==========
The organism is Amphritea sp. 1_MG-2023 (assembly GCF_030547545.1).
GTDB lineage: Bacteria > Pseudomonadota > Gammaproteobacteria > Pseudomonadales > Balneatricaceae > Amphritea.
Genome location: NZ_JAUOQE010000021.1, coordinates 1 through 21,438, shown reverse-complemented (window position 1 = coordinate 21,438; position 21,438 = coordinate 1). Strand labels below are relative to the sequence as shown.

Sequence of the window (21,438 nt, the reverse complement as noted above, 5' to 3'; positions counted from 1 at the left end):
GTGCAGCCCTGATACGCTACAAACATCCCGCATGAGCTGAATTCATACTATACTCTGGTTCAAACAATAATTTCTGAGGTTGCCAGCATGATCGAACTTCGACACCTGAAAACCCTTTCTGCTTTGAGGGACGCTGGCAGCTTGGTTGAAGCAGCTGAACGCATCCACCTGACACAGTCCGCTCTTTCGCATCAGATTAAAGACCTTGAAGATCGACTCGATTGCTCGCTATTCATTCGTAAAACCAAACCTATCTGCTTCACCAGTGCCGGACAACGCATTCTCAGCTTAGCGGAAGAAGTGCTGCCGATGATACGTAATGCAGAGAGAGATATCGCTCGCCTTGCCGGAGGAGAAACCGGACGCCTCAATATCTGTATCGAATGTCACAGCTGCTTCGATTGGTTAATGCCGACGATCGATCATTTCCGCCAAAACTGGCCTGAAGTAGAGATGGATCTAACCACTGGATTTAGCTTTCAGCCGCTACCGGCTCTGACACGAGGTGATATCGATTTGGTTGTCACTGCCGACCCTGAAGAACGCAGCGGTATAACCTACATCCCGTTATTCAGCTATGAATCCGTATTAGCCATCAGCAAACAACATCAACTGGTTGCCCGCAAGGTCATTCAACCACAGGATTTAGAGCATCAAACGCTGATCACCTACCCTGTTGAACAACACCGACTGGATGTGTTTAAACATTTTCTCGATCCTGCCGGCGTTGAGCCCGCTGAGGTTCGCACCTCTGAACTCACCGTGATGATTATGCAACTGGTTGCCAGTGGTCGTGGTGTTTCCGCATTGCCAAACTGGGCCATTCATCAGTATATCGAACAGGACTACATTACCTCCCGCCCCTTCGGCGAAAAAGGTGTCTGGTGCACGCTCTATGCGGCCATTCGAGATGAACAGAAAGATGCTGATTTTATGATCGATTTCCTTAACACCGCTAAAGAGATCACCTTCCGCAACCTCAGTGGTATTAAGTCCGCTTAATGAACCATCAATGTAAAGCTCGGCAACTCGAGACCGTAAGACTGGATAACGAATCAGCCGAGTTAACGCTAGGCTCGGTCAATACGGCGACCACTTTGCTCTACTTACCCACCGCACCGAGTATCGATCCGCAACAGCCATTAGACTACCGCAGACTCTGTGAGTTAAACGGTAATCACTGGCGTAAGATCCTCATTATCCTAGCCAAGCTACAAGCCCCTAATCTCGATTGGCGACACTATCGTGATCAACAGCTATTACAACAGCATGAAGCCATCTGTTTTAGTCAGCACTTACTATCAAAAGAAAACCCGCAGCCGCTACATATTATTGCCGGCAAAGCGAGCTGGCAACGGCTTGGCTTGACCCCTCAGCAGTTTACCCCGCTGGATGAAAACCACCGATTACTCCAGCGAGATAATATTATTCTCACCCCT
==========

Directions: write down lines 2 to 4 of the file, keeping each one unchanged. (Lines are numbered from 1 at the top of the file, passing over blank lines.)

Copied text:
GTDB lineage: Bacteria > Pseudomonadota > Gammaproteobacteria > Pseudomonadales > Balneatricaceae > Amphritea.
Genome location: NZ_JAUOQE010000021.1, coordinates 1 through 21,438, shown reverse-complemented (window position 1 = coordinate 21,438; position 21,438 = coordinate 1). Strand labels below are relative to the sequence as shown.

Sequence of the window (21,438 nt, the reverse complement as noted above, 5' to 3'; positions counted from 1 at the left end):